It also involves more abstract energy work, which I can’t explain to you. As I mentioned, I’m not very open-minded about those things. Christina didn’t take this personally at all. “I’m a very practical person. I’m not going to be sitting there talking about rainbows and moonbeams.”, she said. “Not everyone needs to understand about the moonbeams to feel better. I meet you where you are at.”

Thai yoga bodywork Colorado Springs 4

And where am I? I am at my Crossfit gym doing pull ups again because my shoulder is so much better. If you’d like to try this for yourself, contact Christina at 719-422-9642 or visit her website, YogaWithChristina.com. She offers 20% off your first treatment. It’s worth a try. What have you got to lose? You can even keep your skepticism.


©Hungry Chicken Homestead 2016

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Colorado Springs Local Business: B&Co Hair Design

I have an interesting quote in my notes from my interview with Brittany Jones, owner of B&Co Hair Design.

“We put so much into beauty here that we kind of lose ourselves in it.”

She was comparing our approach to beauty here in the U.S. to that of her favorite vacation spot, Belize. It’s a common complaint that the beauty industry tells us we aren’t good enough, but Brittany emphatically talks about how we ARE good enough. She reframes the definition of a good stylist as one who simply enhances the client’s natural beauty.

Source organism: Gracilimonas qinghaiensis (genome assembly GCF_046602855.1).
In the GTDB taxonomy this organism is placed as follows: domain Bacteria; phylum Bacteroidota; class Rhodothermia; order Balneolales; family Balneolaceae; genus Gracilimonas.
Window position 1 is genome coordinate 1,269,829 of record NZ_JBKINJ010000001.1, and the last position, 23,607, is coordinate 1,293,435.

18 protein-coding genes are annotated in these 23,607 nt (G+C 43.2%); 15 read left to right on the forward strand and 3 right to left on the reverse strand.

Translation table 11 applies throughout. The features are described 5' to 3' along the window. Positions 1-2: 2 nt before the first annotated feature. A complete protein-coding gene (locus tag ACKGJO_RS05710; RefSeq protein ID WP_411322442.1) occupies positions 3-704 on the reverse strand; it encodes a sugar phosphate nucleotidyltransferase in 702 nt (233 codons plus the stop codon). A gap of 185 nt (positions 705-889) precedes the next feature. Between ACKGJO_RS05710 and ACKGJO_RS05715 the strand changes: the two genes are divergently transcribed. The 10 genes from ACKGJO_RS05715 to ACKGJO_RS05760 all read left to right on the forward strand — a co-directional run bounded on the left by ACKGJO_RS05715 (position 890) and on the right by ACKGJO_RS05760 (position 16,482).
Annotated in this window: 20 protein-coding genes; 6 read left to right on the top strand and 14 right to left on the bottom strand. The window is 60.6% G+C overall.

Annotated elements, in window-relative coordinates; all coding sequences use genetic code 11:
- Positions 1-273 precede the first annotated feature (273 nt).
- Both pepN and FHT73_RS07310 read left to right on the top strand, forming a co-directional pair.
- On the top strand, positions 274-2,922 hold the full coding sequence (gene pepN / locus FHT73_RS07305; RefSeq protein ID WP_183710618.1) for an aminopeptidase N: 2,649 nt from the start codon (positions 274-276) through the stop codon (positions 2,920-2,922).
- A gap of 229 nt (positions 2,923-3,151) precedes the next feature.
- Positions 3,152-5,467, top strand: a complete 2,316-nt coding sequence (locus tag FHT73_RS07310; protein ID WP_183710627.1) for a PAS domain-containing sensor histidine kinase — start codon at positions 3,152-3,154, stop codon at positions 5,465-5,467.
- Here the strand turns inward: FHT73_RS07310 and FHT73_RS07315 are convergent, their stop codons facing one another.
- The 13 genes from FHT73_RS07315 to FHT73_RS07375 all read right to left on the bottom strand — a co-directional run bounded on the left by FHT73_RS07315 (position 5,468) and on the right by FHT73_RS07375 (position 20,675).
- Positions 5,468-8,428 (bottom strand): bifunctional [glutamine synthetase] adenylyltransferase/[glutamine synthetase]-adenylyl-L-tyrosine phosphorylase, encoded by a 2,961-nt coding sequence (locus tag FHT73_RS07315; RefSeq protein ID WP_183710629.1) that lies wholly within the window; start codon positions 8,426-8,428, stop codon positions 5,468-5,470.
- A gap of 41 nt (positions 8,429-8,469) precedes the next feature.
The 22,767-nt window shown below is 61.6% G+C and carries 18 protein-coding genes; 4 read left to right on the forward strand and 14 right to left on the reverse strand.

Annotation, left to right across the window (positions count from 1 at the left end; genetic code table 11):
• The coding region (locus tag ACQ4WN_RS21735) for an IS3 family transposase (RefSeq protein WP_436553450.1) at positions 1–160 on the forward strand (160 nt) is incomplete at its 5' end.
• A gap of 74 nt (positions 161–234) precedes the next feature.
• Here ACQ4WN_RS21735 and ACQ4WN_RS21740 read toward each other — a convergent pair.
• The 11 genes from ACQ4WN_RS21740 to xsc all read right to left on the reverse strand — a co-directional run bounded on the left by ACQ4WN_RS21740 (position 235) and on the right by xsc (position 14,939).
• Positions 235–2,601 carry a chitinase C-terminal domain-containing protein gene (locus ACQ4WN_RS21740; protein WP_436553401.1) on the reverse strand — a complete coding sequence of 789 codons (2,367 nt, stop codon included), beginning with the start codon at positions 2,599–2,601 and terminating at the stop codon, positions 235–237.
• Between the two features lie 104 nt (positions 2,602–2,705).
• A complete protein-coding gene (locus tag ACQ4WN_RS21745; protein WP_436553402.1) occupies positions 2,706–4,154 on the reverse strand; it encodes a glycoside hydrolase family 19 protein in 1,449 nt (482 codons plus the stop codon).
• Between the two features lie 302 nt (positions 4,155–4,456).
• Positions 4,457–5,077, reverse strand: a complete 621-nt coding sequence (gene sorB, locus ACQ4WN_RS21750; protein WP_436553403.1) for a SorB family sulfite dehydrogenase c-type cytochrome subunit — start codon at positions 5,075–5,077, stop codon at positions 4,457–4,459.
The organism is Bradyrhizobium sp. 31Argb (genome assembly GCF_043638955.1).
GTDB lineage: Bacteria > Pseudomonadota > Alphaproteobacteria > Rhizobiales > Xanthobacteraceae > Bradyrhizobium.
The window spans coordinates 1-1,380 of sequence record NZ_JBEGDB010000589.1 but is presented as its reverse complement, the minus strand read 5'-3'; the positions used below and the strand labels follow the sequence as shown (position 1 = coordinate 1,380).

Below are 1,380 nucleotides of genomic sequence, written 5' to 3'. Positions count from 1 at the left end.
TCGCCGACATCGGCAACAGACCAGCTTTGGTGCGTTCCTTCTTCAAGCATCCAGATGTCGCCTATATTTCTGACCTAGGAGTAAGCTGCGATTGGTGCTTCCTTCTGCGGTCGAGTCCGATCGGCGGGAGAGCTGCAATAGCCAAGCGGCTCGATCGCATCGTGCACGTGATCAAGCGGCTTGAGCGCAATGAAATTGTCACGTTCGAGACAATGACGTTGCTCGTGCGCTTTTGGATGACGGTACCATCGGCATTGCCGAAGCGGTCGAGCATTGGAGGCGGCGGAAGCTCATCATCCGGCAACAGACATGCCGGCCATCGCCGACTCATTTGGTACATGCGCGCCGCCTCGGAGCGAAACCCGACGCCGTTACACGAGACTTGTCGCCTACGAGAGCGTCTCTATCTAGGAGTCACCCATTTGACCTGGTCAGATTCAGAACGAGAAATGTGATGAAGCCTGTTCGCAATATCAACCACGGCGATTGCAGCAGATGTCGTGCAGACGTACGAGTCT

B&Co Salon

I’m not entirely surprised to hear her say that. I met Brittany about a year ago when I was looking for someone to help me get through growing the henna out of my hair. This was harder than it sounds. Brittany did some research and discovered that henna cannot be bleached out without risking turning it green. Not only did she save me from green hair, she worked with me all year to keep my head from looking like a tree losing its bark.

B&Co Colorado Springs